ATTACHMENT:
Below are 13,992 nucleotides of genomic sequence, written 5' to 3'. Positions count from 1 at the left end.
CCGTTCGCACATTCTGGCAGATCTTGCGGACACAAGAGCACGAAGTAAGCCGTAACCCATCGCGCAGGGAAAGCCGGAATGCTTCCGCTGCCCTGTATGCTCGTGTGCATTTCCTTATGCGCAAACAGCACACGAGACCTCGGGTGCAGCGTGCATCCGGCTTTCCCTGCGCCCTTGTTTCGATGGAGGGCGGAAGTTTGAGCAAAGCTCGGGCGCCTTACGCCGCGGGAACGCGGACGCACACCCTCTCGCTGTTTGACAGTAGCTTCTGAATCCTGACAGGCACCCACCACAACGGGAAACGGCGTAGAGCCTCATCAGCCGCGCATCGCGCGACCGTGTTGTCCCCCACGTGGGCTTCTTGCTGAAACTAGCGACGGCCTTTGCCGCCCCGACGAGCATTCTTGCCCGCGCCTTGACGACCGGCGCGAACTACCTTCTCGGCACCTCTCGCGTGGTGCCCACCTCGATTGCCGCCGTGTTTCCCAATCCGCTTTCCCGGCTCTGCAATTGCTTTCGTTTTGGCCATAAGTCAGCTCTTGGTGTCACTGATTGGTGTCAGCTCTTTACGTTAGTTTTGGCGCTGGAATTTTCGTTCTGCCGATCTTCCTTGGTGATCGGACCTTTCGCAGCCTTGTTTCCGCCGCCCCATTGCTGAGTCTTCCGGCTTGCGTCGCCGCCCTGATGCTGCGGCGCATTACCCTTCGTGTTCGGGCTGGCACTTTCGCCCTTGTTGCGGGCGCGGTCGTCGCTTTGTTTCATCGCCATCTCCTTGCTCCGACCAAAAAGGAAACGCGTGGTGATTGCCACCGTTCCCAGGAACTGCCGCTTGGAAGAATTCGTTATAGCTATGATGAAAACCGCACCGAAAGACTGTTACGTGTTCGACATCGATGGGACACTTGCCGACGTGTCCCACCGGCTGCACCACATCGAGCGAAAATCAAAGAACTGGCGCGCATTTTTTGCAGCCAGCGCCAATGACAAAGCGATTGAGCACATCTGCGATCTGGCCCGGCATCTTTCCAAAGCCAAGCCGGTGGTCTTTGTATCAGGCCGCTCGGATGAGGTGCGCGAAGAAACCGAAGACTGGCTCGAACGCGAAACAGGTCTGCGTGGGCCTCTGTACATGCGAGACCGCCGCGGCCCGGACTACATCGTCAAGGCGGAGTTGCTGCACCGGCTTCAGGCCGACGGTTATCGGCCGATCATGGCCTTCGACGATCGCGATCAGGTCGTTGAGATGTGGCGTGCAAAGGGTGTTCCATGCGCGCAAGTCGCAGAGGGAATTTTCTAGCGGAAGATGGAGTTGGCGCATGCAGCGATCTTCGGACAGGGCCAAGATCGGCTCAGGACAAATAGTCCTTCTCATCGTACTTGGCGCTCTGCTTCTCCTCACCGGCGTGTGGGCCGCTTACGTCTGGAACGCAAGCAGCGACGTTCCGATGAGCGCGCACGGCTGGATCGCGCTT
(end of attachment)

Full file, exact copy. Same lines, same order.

Below are 13,992 nucleotides of genomic sequence, written 5' to 3'. Positions count from 1 at the left end.
CCGTTCGCACATTCTGGCAGATCTTGCGGACACAAGAGCACGAAGTAAGCCGTAACCCATCGCGCAGGGAAAGCCGGAATGCTTCCGCTGCCCTGTATGCTCGTGTGCATTTCCTTATGCGCAAACAGCACACGAGACCTCGGGTGCAGCGTGCATCCGGCTTTCCCTGCGCCCTTGTTTCGATGGAGGGCGGAAGTTTGAGCAAAGCTCGGGCGCCTTACGCCGCGGGAACGCGGACGCACACCCTCTCGCTGTTTGACAGTAGCTTCTGAATCCTGACAGGCACCCACCACAACGGGAAACGGCGTAGAGCCTCATCAGCCGCGCATCGCGCGACCGTGTTGTCCCCCACGTGGGCTTCTTGCTGAAACTAGCGACGGCCTTTGCCGCCCCGACGAGCATTCTTGCCCGCGCCTTGACGACCGGCGCGAACTACCTTCTCGGCACCTCTCGCGTGGTGCCCACCTCGATTGCCGCCGTGTTTCCCAATCCGCTTTCCCGGCTCTGCAATTGCTTTCGTTTTGGCCATAAGTCAGCTCTTGGTGTCACTGATTGGTGTCAGCTCTTTACGTTAGTTTTGGCGCTGGAATTTTCGTTCTGCCGATCTTCCTTGGTGATCGGACCTTTCGCAGCCTTGTTTCCGCCGCCCCATTGCTGAGTCTTCCGGCTTGCGTCGCCGCCCTGATGCTGCGGCGCATTACCCTTCGTGTTCGGGCTGGCACTTTCGCCCTTGTTGCGGGCGCGGTCGTCGCTTTGTTTCATCGCCATCTCCTTGCTCCGACCAAAAAGGAAACGCGTGGTGATTGCCACCGTTCCCAGGAACTGCCGCTTGGAAGAATTCGTTATAGCTATGATGAAAACCGCACCGAAAGACTGTTACGTGTTCGACATCGATGGGACACTTGCCGACGTGTCCCACCGGCTGCACCACATCGAGCGAAAATCAAAGAACTGGCGCGCATTTTTTGCAGCCAGCGCCAATGACAAAGCGATTGAGCACATCTGCGATCTGGCCCGGCATCTTTCCAAAGCCAAGCCGGTGGTCTTTGTATCAGGCCGCTCGGATGAGGTGCGCGAAGAAACCGAAGACTGGCTCGAACGCGAAACAGGTCTGCGTGGGCCTCTGTACATGCGAGACCGCCGCGGCCCGGACTACATCGTCAAGGCGGAGTTGCTGCACCGGCTTCAGGCCGACGGTTATCGGCCGATCATGGCCTTCGACGATCGCGATCAGGTCGTTGAGATGTGGCGTGCAAAGGGTGTTCCATGCGCGCAAGTCGCAGAGGGAATTTTCTAGCGGAAGATGGAGTTGGCGCATGCAGCGATCTTCGGACAGGGCCAAGATCGGCTCAGGACAAATAGTCCTTCTCATCGTACTTGGCGCTCTGCTTCTCCTCACCGGCGTGTGGGCCGCTTACGTCTGGAACGCAAGCAGCGACGTTCCGATGAGCGCGCACGGCTGGATCGCGCTT